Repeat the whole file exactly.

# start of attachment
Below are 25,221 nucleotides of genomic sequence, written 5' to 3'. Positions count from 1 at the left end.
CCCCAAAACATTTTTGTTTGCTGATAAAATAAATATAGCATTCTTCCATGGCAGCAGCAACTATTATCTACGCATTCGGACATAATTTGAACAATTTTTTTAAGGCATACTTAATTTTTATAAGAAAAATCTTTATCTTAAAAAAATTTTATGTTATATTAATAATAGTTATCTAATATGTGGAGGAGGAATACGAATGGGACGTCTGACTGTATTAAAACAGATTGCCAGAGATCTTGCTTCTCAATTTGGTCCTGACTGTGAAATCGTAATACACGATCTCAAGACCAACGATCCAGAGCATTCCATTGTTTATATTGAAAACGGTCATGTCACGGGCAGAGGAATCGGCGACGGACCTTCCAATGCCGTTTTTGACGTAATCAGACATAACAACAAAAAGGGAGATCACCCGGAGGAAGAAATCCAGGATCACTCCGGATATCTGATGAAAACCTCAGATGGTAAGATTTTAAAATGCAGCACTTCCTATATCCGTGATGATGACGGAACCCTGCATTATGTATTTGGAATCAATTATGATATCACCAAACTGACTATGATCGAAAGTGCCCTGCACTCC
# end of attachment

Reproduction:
Below are 25,221 nucleotides of genomic sequence, written 5' to 3'. Positions count from 1 at the left end.
CCCCAAAACATTTTTGTTTGCTGATAAAATAAATATAGCATTCTTCCATGGCAGCAGCAACTATTATCTACGCATTCGGACATAATTTGAACAATTTTTTTAAGGCATACTTAATTTTTATAAGAAAAATCTTTATCTTAAAAAAATTTTATGTTATATTAATAATAGTTATCTAATATGTGGAGGAGGAATACGAATGGGACGTCTGACTGTATTAAAACAGATTGCCAGAGATCTTGCTTCTCAATTTGGTCCTGACTGTGAAATCGTAATACACGATCTCAAGACCAACGATCCAGAGCATTCCATTGTTTATATTGAAAACGGTCATGTCACGGGCAGAGGAATCGGCGACGGACCTTCCAATGCCGTTTTTGACGTAATCAGACATAACAACAAAAAGGGAGATCACCCGGAGGAAGAAATCCAGGATCACTCCGGATATCTGATGAAAACCTCAGATGGTAAGATTTTAAAATGCAGCACTTCCTATATCCGTGATGATGACGGAACCCTGCATTATGTATTTGGAATCAATTATGATATCACCAAACTGACTATGATCGAAAGTGCCCTGCACTCC